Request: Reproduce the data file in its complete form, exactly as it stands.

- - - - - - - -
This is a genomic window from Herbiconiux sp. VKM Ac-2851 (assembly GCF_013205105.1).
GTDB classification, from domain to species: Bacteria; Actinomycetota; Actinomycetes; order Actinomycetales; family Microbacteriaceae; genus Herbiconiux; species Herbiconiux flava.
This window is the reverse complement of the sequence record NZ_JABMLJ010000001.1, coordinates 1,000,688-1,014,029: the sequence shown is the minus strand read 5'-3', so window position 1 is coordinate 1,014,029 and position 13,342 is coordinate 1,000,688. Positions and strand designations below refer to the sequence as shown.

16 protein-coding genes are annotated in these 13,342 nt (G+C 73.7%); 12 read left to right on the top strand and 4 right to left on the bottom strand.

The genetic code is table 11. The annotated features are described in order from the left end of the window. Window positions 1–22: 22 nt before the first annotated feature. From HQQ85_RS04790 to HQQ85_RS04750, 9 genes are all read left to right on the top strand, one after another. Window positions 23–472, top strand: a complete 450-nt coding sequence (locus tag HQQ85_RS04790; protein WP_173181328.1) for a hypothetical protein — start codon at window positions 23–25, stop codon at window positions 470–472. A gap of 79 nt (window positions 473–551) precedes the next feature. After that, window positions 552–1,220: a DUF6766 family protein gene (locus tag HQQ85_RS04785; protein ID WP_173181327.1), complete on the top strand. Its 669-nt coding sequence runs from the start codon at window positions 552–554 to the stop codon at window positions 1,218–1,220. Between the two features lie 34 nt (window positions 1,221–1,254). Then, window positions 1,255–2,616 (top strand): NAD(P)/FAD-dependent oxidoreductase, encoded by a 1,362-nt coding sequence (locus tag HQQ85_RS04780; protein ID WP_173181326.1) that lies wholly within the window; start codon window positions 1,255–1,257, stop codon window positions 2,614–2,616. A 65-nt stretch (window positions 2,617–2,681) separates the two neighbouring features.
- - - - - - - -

This is a genomic window from Herbiconiux sp. VKM Ac-2851 (assembly GCF_013205105.1).
GTDB classification, from domain to species: Bacteria; Actinomycetota; Actinomycetes; order Actinomycetales; family Microbacteriaceae; genus Herbiconiux; species Herbiconiux flava.
This window is the reverse complement of the sequence record NZ_JABMLJ010000001.1, coordinates 1,000,688-1,014,029: the sequence shown is the minus strand read 5'-3', so window position 1 is coordinate 1,014,029 and position 13,342 is coordinate 1,000,688. Positions and strand designations below refer to the sequence as shown.

16 protein-coding genes are annotated in these 13,342 nt (G+C 73.7%); 12 read left to right on the top strand and 4 right to left on the bottom strand.

The genetic code is table 11. The annotated features are described in order from the left end of the window. Window positions 1–22: 22 nt before the first annotated feature. From HQQ85_RS04790 to HQQ85_RS04750, 9 genes are all read left to right on the top strand, one after another. Window positions 23–472, top strand: a complete 450-nt coding sequence (locus tag HQQ85_RS04790; protein WP_173181328.1) for a hypothetical protein — start codon at window positions 23–25, stop codon at window positions 470–472. A gap of 79 nt (window positions 473–551) precedes the next feature. After that, window positions 552–1,220: a DUF6766 family protein gene (locus tag HQQ85_RS04785; protein ID WP_173181327.1), complete on the top strand. Its 669-nt coding sequence runs from the start codon at window positions 552–554 to the stop codon at window positions 1,218–1,220. Between the two features lie 34 nt (window positions 1,221–1,254). Then, window positions 1,255–2,616 (top strand): NAD(P)/FAD-dependent oxidoreductase, encoded by a 1,362-nt coding sequence (locus tag HQQ85_RS04780; protein ID WP_173181326.1) that lies wholly within the window; start codon window positions 1,255–1,257, stop codon window positions 2,614–2,616. A 65-nt stretch (window positions 2,617–2,681) separates the two neighbouring features.